No happy ending for McCoy at Fairyhouse

Tony McCoy signed off his career in Ireland with two unplaced rides at Fairyhouse yesterday.

No happy ending for McCoy at Fairyhouse

Rathpatrick was fifth in the I.N.H. Stallion Owners E.B.F. Novice Handicap Hurdle Series Final, before Thomas Edison finished well-beaten in the Farmhouse Foods Handicap Hurdle.

McCoy, who recieved a huge ovation when shaking hands with racegoers in the paddock, said: “It’s sad that this is my last day riding in Ireland but hopefully I’ll be allowed back to spectate in years to come.

“I think the lads in the weighing room are happy to see me go!

“I’ve known lads like Ruby Walsh, Paul Carberry and David Casey for a long time, and I’ll miss coming to Ireland..

“I’m flattered by all the attention that I’ve been given, and I’ve been just trying to keep my mind on the job.

“I’m hoping to be at Punchestown for a few days, and I was walking around JP’s (McManus) place this morning looking at plenty of nice young horses that I won’t be able to ride over the next few years.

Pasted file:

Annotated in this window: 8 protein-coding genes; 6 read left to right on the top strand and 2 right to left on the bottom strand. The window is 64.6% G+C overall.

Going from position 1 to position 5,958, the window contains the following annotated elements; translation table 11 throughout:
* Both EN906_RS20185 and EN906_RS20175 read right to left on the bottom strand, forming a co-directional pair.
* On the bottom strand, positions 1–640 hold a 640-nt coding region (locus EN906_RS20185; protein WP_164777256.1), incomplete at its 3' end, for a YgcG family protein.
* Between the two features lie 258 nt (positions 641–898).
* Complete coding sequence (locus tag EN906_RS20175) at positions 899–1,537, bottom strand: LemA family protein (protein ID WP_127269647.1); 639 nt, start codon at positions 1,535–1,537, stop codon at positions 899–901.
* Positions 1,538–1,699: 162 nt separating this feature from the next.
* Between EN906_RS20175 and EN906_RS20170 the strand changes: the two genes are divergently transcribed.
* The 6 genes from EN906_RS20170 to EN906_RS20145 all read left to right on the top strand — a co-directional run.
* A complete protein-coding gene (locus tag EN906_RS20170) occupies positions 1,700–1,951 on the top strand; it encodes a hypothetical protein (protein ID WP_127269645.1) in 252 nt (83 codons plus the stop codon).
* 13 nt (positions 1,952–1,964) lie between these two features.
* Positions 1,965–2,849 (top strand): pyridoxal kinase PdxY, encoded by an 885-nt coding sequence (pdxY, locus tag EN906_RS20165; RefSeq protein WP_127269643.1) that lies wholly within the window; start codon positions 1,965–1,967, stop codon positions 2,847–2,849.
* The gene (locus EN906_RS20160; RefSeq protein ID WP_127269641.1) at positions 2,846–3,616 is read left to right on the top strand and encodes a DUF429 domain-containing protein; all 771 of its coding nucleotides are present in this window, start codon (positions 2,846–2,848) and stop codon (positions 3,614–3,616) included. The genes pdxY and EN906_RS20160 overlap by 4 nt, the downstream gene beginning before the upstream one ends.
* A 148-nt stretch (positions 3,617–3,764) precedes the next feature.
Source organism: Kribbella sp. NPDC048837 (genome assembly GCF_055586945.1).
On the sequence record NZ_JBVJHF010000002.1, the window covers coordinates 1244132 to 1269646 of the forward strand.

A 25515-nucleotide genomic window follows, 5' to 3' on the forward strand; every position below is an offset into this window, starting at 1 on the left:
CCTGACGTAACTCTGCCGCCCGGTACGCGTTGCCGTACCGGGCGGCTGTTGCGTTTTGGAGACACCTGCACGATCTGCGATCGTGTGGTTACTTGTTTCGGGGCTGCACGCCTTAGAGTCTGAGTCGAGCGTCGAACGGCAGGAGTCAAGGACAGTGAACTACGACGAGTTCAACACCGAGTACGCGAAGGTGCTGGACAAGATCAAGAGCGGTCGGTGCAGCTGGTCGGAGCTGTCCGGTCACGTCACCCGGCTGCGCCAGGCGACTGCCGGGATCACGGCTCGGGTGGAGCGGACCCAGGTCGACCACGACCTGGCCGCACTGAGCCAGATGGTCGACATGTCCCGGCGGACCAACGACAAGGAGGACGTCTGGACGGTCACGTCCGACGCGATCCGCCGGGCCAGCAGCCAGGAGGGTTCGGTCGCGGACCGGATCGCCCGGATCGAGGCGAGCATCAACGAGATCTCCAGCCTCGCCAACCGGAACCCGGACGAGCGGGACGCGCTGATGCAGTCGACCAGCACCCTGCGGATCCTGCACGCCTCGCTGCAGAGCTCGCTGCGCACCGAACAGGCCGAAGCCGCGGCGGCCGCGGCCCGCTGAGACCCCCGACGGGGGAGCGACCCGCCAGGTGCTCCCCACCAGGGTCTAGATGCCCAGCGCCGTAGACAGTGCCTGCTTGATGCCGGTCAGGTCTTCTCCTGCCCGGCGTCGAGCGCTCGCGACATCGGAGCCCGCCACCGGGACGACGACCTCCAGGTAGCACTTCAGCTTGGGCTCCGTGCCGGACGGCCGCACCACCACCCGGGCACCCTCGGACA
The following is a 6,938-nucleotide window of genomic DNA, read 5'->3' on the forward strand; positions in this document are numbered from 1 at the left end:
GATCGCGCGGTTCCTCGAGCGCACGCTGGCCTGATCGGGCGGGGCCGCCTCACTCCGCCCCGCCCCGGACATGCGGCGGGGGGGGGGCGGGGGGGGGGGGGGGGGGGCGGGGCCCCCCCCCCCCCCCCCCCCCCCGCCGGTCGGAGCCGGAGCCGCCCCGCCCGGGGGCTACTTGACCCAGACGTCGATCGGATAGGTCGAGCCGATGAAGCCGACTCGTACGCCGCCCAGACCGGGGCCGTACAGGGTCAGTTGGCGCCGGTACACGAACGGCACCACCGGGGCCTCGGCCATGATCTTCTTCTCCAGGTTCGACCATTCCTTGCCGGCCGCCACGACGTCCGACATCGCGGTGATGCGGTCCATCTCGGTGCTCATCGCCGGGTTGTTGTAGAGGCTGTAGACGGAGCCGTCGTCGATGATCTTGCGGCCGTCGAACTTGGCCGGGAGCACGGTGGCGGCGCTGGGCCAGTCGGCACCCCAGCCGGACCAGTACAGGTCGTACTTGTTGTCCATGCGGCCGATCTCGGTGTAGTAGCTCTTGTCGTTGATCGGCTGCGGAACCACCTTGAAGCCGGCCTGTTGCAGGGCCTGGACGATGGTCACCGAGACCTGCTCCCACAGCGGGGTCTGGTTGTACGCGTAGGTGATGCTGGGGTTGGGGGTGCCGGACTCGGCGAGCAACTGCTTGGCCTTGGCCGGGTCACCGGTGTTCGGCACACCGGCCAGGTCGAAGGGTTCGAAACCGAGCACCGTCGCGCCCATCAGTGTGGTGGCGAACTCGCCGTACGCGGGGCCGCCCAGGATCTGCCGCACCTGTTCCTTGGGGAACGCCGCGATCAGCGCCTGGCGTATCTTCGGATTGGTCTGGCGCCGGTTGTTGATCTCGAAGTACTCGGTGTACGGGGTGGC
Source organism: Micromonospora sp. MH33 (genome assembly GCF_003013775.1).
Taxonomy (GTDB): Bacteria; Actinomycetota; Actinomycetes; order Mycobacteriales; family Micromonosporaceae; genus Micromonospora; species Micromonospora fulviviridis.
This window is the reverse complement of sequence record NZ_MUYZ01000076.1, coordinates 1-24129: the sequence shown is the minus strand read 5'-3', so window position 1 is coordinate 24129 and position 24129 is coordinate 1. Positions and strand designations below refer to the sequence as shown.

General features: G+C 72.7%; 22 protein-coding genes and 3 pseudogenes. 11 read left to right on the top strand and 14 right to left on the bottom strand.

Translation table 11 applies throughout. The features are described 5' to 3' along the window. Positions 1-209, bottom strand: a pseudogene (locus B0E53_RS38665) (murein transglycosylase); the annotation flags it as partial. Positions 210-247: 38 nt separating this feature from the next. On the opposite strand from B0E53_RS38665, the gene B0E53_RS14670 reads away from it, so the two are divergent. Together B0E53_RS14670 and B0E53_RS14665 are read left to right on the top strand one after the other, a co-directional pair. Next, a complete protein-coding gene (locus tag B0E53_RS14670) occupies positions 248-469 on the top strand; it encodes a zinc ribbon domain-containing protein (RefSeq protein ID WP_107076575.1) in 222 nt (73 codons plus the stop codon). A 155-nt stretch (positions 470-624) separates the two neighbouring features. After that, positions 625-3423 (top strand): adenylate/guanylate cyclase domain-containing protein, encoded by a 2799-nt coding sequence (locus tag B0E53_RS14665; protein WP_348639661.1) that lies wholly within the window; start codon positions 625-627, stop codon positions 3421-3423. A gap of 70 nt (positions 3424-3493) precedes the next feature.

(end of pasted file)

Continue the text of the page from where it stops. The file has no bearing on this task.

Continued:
“I’ll miss places like this, that’s for sure.

“There’s times I’ve wished I hadn’t been champion jockey, because I think I could have ridden a little bit longer and maybe a little bit more in Ireland, but I wouldn’t going to complain - the only complaint I’ve got is I’d love to do it all again.”

He added: “I’ve no thoughts about training as my life has been very committed for the past 25 years and I want to have a bit of a life for the next 25.”

Meanwhile Sandra Hughes believes Thunder And Roses could be a realistic contender for the Crabbie’s Grand National at Aintree in a year’s time following his emotional triumph at Fairyhouse on Monday.

The seven-year-old fought off fellow Gigginstown-owned runners Rule The World and Band Of Blood to clinch Irish Grand National glory in the hands of Katie Walsh in a poignant victory for his trainer, who took over the training licence following the death of her father, Dessie, in November.

Thunder And Roses is set to be roughed off for the season following his Easter exertions and Hughes sees no reason why a trip to Merseyside next spring should not be a target.

She said: “The horse is very well this morning. There’s not a bother on him.

“We had a quiet enough night. We were all very tired after a very long an emotional day, so I just had dinner with my mother and daughter and that was it. There will be a party at the end of the season.

“I’d imagine that’s him finished for the season. I don’t think there’s any need to run him again.

“I suppose what we do (next season) depends what the handicapper does, but I’d be happy to take a chance with him at Aintree.

“He’s a horse that stays all day and I don’t think another mile would be a bother to him.”

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